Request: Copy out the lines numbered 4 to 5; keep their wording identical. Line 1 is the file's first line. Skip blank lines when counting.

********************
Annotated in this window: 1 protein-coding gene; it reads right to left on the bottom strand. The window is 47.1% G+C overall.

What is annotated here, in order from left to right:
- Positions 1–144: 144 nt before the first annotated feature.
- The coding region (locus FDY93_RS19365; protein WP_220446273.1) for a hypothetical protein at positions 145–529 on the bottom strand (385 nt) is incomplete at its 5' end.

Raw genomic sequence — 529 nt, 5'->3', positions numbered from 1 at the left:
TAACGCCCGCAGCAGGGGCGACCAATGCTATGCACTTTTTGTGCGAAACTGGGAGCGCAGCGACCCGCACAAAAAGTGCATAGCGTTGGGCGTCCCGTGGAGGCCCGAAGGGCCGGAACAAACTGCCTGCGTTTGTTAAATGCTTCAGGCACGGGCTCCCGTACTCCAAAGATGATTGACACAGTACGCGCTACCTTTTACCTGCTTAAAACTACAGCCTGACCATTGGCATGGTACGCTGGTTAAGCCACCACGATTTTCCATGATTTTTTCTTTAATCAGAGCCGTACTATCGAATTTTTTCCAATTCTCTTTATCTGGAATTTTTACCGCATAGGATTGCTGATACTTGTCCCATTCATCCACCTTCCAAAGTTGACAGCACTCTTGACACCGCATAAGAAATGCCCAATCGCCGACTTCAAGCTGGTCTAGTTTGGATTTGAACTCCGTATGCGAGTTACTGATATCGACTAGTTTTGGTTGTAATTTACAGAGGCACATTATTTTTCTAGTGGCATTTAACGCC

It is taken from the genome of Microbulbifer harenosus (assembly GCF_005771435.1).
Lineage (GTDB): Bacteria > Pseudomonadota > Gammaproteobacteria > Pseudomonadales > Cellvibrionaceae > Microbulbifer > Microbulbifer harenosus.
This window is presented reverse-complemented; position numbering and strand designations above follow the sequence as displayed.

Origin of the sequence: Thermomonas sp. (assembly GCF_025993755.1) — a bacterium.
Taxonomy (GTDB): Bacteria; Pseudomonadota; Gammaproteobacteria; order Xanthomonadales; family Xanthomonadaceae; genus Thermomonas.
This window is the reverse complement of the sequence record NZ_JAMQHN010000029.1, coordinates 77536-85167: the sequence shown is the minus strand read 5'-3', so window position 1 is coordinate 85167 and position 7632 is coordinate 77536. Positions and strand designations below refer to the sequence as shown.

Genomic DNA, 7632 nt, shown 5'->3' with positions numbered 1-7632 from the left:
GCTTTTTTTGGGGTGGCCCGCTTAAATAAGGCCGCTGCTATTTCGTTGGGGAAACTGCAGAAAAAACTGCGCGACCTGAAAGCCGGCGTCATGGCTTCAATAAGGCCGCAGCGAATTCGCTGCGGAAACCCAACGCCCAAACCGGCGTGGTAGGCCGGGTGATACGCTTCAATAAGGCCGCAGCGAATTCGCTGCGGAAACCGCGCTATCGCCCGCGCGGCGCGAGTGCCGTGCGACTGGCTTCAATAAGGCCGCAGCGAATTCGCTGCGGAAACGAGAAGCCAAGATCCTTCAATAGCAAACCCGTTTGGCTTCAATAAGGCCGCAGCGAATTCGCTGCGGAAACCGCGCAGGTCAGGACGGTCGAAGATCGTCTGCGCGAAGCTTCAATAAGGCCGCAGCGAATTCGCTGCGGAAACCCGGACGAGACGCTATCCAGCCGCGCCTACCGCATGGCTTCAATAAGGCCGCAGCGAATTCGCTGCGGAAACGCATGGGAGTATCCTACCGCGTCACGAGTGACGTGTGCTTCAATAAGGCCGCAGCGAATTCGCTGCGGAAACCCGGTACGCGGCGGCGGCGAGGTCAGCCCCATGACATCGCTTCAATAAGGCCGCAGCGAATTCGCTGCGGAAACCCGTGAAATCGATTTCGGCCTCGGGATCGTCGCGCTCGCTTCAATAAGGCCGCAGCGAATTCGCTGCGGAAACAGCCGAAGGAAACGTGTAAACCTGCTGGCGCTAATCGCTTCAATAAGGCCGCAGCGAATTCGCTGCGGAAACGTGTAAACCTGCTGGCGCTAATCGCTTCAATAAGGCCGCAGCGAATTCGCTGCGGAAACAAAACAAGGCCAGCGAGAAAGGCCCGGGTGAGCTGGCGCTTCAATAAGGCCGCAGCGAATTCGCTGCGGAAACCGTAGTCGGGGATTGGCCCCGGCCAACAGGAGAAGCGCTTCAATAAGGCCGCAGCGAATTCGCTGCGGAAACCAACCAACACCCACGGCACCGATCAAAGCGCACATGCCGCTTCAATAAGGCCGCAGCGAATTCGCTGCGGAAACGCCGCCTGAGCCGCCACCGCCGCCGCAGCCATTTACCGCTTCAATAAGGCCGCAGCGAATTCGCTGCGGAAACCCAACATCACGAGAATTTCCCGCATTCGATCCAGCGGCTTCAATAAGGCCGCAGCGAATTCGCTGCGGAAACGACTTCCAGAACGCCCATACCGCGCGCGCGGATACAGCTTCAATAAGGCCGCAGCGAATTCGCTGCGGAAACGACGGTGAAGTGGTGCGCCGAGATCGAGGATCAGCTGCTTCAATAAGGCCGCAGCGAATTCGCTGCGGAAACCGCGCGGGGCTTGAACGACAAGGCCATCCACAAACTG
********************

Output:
- The coding region (locus FDY93_RS19365; protein WP_220446273.1) for a hypothetical protein at positions 145–529 on the bottom strand (385 nt) is incomplete at its 5' end.

Raw genomic sequence — 529 nt, 5'->3', positions numbered from 1 at the left: